With transition to market economy, 60 % of all workers made redundant are women and 80% of managers made redundant are women.
A separate labour market for women seems to be developing - with low wages, often part time and with poor working conditions.
'Perestroika and the Status of Women' in S Rai et al Women in the Face of Change 1992
Percentage of Employed Women and Men in 1992, 1994 and 1995
|Year||% of women employed||% of women 30-49 employed||% of men employed||% of men 30-49 employed|
|1992||48.6 %||57.1 %||51.4 %||54.7 %|
According to Elena Mezentseva of the Moscow Centre of Gender Research, women lost 15 to 17 percent of their standing in the highest-paying sectors since the start of reform.
e.g. the percentage of women in the banking sector dropped from 90 percent to 77 percent between 1990 and 1995.
In March of 1994, women's pay went from 70 percent of men's to as low as 40 percent.
'A knee-jerk sexism among employers forces women to accept less pay and less work. The reforms which freed up salaries from all kinds of limitations, except for those of the market, caused men's work to be more highly valued.'
Elena Mezentseva in The Russia Journal March 08-14, 1999
First Deputy Speaker Lyubov Sliska told a meeting in parliament in May 2000
"Women were the victims of the reform years. They have fallen into the most economically vulnerable groups of the population. Women form the majority among the unemployed, pensioners and among those who work in the state sector of the economy."She went on to say that market reforms and high inflation had forced more women than men out of the workplace despite women often having a superior standard of education.
|Country||% of women economically active 1990||% of men economically active 1990||% of women economically active 1995-7||% of men economically active 1995-7||% of workforce who are women 1995-7|
‘Soviet family policy therefore has involved an effort to superimpose new economic and civic responsibilities on the traditional housekeeping and childbearing functions of women, while lifting some of the burdens of the latter through the provision of public services. The overall goal has been to increase the size and productivity of the labour force without impairing the childbearing potential of women workers.’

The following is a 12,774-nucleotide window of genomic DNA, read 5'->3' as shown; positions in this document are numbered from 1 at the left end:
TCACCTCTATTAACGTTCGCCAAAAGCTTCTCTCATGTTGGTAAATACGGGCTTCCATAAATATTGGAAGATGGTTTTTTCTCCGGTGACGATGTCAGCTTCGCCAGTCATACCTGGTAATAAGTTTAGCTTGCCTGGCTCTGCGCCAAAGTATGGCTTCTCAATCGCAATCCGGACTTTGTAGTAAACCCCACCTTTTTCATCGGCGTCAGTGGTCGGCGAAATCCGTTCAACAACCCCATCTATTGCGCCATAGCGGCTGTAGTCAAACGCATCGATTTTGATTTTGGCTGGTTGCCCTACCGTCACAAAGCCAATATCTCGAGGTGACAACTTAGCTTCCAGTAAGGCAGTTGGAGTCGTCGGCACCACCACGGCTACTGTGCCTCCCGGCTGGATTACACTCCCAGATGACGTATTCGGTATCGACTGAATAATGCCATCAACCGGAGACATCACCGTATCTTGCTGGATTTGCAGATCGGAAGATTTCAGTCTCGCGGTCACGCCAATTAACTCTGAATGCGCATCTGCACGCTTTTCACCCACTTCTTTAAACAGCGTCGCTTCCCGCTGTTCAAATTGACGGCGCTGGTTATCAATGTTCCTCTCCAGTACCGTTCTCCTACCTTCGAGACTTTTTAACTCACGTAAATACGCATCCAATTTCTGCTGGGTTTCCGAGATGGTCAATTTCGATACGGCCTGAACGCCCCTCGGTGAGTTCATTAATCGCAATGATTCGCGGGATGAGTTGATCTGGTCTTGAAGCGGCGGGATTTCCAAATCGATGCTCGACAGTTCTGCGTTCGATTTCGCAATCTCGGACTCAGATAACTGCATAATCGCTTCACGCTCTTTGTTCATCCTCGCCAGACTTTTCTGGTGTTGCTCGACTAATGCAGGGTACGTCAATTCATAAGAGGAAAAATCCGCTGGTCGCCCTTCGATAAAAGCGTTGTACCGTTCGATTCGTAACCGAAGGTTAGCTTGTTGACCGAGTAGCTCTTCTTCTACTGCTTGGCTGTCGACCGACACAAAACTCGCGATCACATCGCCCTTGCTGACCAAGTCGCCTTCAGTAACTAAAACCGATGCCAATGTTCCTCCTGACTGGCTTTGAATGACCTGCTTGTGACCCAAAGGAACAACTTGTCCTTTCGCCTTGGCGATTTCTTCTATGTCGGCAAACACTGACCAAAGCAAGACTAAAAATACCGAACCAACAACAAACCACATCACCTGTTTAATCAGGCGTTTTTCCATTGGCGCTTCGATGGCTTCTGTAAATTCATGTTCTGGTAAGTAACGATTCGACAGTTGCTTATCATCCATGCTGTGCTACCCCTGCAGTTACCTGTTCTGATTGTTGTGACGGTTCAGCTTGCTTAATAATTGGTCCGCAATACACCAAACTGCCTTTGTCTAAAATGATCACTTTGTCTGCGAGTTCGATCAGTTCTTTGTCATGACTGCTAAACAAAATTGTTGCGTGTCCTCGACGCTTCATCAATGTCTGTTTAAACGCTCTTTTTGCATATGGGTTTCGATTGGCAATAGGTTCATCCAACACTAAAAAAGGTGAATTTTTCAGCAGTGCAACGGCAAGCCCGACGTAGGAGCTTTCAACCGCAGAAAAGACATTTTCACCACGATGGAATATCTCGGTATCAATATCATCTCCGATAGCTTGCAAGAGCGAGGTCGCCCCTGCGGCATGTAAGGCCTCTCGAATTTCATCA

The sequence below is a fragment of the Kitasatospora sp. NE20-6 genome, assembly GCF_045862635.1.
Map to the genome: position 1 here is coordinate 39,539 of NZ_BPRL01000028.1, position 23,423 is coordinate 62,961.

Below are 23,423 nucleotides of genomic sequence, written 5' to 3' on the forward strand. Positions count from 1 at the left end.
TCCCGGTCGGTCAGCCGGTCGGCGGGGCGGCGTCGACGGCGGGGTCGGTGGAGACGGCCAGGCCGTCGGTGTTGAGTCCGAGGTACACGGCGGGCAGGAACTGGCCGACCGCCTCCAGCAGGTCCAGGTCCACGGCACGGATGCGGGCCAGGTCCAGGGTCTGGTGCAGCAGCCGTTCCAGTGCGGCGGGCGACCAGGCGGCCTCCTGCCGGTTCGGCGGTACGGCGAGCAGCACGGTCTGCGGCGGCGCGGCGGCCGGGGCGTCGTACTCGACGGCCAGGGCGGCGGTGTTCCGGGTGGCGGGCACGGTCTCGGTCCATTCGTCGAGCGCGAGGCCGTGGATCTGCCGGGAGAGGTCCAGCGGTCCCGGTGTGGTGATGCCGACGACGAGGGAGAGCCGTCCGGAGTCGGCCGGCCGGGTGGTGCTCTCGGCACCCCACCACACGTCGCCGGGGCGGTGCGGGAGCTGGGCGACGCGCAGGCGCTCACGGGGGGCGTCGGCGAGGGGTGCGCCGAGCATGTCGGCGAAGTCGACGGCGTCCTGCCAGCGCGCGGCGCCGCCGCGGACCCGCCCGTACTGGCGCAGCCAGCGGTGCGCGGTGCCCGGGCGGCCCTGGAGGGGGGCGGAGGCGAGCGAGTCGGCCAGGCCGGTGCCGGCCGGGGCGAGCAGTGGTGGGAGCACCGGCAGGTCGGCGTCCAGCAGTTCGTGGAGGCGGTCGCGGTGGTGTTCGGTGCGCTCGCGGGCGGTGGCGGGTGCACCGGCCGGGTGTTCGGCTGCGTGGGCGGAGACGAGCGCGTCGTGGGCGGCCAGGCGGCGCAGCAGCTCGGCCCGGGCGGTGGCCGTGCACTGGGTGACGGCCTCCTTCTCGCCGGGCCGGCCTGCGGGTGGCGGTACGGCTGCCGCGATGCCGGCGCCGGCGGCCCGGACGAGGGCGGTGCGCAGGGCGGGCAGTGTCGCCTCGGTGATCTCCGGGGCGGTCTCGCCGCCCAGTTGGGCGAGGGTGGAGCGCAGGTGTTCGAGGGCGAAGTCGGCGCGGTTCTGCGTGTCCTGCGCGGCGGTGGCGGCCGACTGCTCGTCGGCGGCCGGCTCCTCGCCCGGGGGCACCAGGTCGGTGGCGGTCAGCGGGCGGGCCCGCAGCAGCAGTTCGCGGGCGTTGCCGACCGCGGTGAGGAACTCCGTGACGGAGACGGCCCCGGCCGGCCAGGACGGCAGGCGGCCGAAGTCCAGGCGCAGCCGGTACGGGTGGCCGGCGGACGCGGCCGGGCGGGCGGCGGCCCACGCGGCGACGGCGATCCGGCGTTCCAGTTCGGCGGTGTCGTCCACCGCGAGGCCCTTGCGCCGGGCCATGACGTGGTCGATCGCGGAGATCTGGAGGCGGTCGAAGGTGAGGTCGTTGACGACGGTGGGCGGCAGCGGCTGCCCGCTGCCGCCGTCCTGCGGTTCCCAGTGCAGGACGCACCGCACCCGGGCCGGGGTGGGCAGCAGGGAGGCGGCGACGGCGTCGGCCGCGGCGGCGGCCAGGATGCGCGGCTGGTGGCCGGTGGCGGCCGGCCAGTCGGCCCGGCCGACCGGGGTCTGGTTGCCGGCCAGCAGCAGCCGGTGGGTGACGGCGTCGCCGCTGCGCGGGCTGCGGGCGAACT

G Lapidus (1977) ‘Sexual Equality in Society Policy: a Developmental Perspective’, in D Atkinson et al Women in Russia, p. 131
‘A centralized wage policy which consistently places a lower market value on labour in sectors of the economy with high concentration of females is inherently discriminatory.’
K Broschart (1992) ‘Women under Glasnost’, in S Arber and N Gilbert (eds) Women and Working Lives, p. 127
‘(Women) constitute a significant proportion of the poorest, most disadvantaged sectors of society; they form a majority of the unemployed and a minority of those being hired.’
M Molyneux (1994) ‘Women’s Rights and the International Context: Some Reflections on the Post-Communist States’, Millennium: Journal of International Studies, 23/2, p. 293
See also 'Male Economies and the Status of Women in the Post-Commnist Countries' by Suzanne LaFont
Out of 450 seats in the Duma, women occupy only 29 compared with the Communist quota system when up to a third of deputies in the Supreme Soviet were women.
Reuters, MOSCOW, May 22, 2000
Women in Public Life
|Country||% of seats in parliament held by women 1987||% of seats in parliament held by women 1995||% of seats in parliament held by women 1999||% of ministers who are female 1994||% of ministers who are female 1998|
|Czech Republic||no data||10%||15%||0||17%|
Barbara Einhorn says that while it can be said that the level of female representation in Communist parliaments was both artificial and not very meaningful because the parliaments lacked real legislative power, it is still worrying that the proportion of women in the new parliaments of Eastern Europe averages less than 10%.
Women were active in the dissident movements before the collapse of communism
New abortion law introduced in 1993 - indirectly restricts choice because of cost (over 3.000 Kc, which is over half of average monthly pay and only slightly more than the monthly "minimum wage").
Many abortions are still carried on in poorly equipped facilities and women are often treated very rudely by the personnel of the hospital.
The Vicissitudes of Czech Feminism by Petra Hanáková
See also 'Abortion in Europe: the East-West Divide' by Evert Ketting
Abortion relegalized 1955.
See also 'Abortion in Russia' http://www.rand.org/publications/CF/CF124/CF124.chap3.html
1970 Soviet women got paid maternity leave and paid breaks for nursing mothers
1981 Paid leave extended to one year after childbirth
1987 Paid leave extended to 10 weeks before and 18 months after childbirth plus 6 months unpaid leave.
1990 Paid maternity leave of 2 years plus one year unpaid.
1997 Women 15-49 barred from jobs considered harmful to health and reporductive function e.g. builders, crane drivers, tunnel workers.
Opposed by the Russian Consortium of Women's Non-Governmental Organizations - argued for freedom of choice and pointed out that these jobs well paid and carry rights to early retirement.